After War: The Political Economy of Exporting Democracy
Eland, Ivan, Freeman
After War: The Political Economy of Exporting Democracy by Christopher J. Coyne Stanford Economics and Finance * 2007 * 248 pages $65.00 hardcover; $24.95 paperback
Reviewed by Ivan Eland
In important new book, After War: The Political Economy of Exporting Democracy, Christopher Coyne, an economics professor at West Virginia University, cogently argues that since the late 1800s, American attempts to export democracy at gunpoint have been mostly unsuccessful. He convincingly demonstrates all military options to be flawed and advocates a noninterventionist, free-trade approach.
Coyne analyzed 25 U.S. occupations and concluded that ten years after American forces departed, only seven of the countries had achieved stable liberal polities (with results in four countries, including Iraq and Afghanistan, too early to assess). Thus the success rate of "nation-building" is only 28 percent.
Coyne's results closely agree with a study done in 2003 by Minxin Pei and Sara Kaspar for the Carnegie Endowment of Peace. Their study found that only four of 15 episodes of U.S. nation-building resulted in democracies lasting ten years or more (with the results from the two current episodes of Iraq and Afghanistan still out). That is a similarly abysmal 27 percent.
The author is vague about how he selected the episodes to put on his list of armed democracybuilding adventures. As an economist working on a noneconomic issue, he naively seems to have taken the rhetoric of U.S. administrations at face value. However, a seasoned international-relations expert might have realized that despite the perpetual hype on installing democracy, some of these U.S. interventions - in fact, many of them - were not primarily done to bring democracy to the particular country. In reality, since the beginning of the last century, the United States, when overthrowing foreign governments, has often preferred friendly governments to democratic ones. The United States has even overthrown democratic governments and installed dictators - for example, in Iran in 1953, Guatemala in 1954, and Chile in 1973.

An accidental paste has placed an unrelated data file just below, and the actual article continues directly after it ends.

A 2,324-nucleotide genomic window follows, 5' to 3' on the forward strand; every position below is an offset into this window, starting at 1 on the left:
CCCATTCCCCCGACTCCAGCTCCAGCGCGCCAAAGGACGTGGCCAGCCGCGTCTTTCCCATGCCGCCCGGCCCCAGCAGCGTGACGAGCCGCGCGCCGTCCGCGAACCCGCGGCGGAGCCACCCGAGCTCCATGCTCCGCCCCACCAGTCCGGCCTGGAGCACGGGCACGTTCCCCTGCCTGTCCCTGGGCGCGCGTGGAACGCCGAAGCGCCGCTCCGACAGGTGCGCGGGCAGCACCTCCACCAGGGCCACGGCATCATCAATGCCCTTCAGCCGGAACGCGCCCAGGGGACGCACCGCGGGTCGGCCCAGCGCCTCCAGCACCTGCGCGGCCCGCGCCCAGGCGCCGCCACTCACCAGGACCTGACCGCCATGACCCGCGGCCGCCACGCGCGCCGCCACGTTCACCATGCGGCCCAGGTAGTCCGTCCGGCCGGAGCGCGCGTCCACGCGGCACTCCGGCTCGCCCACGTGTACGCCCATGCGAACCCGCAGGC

Coyne seems to accept that the Clinton administration's motivation for occupying Haiti in 1994 and for intervening in the former Yugoslavia in 1996 (Bosnia) and in 1999 (Kosovo) was merely to install democracies. In actuality, Haitian refugees washing up in the key electoral state of Florida and giving the NATO alliance a new mission to justify keeping U.S. forces in Europe after the Cold War, respectively, may have been the primary reasons for those military actions. Similarly, Coyne also seems to buy the Bush administration's "democratization" rationale on Afghanistan and Iraq. These realities do not affect Coyne's principal effort to show that attempts at armed democracy-building usually fail whether or not installing democracy is mere rhetoric or the real purpose of the military interventions. …